Water & Global Warming

Whereas rising CO2 levels headline climate change news, water vapor is the predominant atmospheric warming agent. Changes in the water cycle portend accelerating global warming.

The water cycle has played an enormous role in making and keeping Earth habitable. There is a positive feedback loop among greenhouse gases and water vapor that generates a warming gyre. By trapping extra heat, greenhouse gases affect the amount of water vapor in the air. Heating the air by adding CO2 means the air takes up more water vapor, which further warms the atmosphere. Thus, greenhouse gases engender a multiplier to their warming effect.

Conventional chemistry has warm air rising and cold air sinking. But, in the tropics, cold air rises because of the lightness of water vapor. “Water vapor has a buoyancy effect which helps release the heat of the atmosphere to space and reduce the degree of warming. Without this lightness of water vapor, the climate warming would be even worse,” explains atmospheric scientist Da Yang.

That humid air is lighter than dry air is called the vapor buoyancy effect. This proclivity forms clouds and provokes thunderstorms in the tropics.

Conversely, warm, dry air sinks in clear skies, and the atmosphere emits more energy to space than it otherwise would without vapor buoyancy.

The lightness of water vapor increases Earth’s thermal emission by 1-3 watts per square meter over the tropics – equivalent to doubling CO2 in the atmosphere. The radiative effect of vapor buoyancy increases exponentially with climate warming.

Already, bouts of extreme humid heat are striking Asia, Africa, Australia, and the Americas. Humidity is more dangerous than dry heat because it impairs sweating, which is the body’s natural cooling system.

The most extreme incidents are occurring in the Persian Gulf. Slightly less extreme but more frequent outbreaks are happening across India, Bangladesh, Pakistan, north-western Australia, coastal regions along the Red Sea, and Mexico’s Gulf of California.

Scientists are surprised at the severity. “Previous studies projected that this would happen several decades from now, but it’s happening right now,” said Earth scientists Colin Raymond. The times these events last will increase, and the areas they affect will grow in direct correlation with global warming.”

While air conditioning may mitigate the impact for some in rich countries, people in poorer countries, and the poor in rich nations, will be increasingly devastated.

The current concentration of carbon dioxide in the atmosphere – 416 parts per million – equates to ~750 billion tons of carbon. Earth’s soils hold around 3,500 billion tons – over 4 times as much.

There is a strong correlation between water runoff rates and soil age. Drier conditions afford older soils which store carbon for longer. Wetter epochs result in younger, rapidly respiring soils. “Small changes in the amount of carbon stored in soils can play an outsized role in modulating atmospheric CO2 concentrations and, therefore, global climate, as soils are a primary global reservoir of this element,” remarks Earth scientist Christopher Hein.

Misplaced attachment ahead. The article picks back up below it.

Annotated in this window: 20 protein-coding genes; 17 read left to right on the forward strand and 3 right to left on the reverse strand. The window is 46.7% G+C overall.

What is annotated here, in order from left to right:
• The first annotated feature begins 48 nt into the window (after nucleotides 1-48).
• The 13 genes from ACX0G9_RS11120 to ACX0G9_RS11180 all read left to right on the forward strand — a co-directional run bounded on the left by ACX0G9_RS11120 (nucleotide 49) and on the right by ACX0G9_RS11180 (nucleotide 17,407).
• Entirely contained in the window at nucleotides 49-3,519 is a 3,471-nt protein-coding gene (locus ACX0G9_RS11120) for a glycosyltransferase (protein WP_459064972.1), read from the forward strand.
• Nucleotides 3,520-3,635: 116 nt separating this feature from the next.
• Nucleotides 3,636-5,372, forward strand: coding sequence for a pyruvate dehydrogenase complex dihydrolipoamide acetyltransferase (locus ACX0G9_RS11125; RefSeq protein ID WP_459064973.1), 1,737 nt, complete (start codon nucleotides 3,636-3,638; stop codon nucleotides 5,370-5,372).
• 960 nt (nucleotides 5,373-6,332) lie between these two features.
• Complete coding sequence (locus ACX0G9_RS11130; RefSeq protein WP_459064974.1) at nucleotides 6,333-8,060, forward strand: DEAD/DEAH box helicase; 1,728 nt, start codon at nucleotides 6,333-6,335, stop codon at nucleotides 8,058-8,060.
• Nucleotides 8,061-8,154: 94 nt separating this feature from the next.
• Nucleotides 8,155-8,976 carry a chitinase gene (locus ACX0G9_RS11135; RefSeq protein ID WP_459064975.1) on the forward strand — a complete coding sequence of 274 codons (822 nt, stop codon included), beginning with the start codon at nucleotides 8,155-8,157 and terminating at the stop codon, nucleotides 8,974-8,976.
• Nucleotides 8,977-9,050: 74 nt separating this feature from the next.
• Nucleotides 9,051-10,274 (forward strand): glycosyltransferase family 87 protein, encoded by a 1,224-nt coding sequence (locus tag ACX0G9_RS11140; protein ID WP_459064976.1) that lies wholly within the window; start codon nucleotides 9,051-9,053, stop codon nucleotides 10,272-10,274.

Globally, the water cycle is speeding up as the atmosphere warms, resulting in more rainfall in the tropics. As well as engendering warming via the water vapor buoyancy effect, “this increase further accelerates respiration of soil carbon, adding even more CO2,” notes Hein.

Soil respiration is the release of CO2 by microbes as they decompose and metabolize leaf litter and other organic matter in the soil. Roots also respire at night, when photosynthesis has shut down and plants burn some of the carbohydrates they produced during the day.

Global warming is thawing permafrost soils in the Arctic, which are presently releasing over 1/2 billion metric tonnes of carbon to the atmosphere annually. There is “a similar climate feedback in the tropics,” says Hein. “Enhanced soil respiration due to greater precipitation – itself a response to climate change – will further increase concentrations of CO2 in our atmosphere.”


Ishi Nobu, The Fruits of Civilization, BookBaby (2019).

Seth D. Seidel & Da Yang, “The lightness of water vapor helps to stabilize tropical climate,” Science Advances (6 May 2020).

Cold air rises – what that means for Earth’s climate,” Phys.org (6 May 2020).

Colin Raymond et al, “The emergence of heat and humidity too severe for human tolerance,” Science Advances (8 May 2020).

Nina Lakhani, “Potentially fatal bouts of heat and humidity on the rise, study finds,” The Guardian (8 May 2020).

Christopher J. Hein et al, “Millennial-scale hydroclimate control of tropical soil carbon storage,” Nature (6 May 2020).

Study shows wetter climate is likely to intensify global warming,” Phys.org (6 May 2020).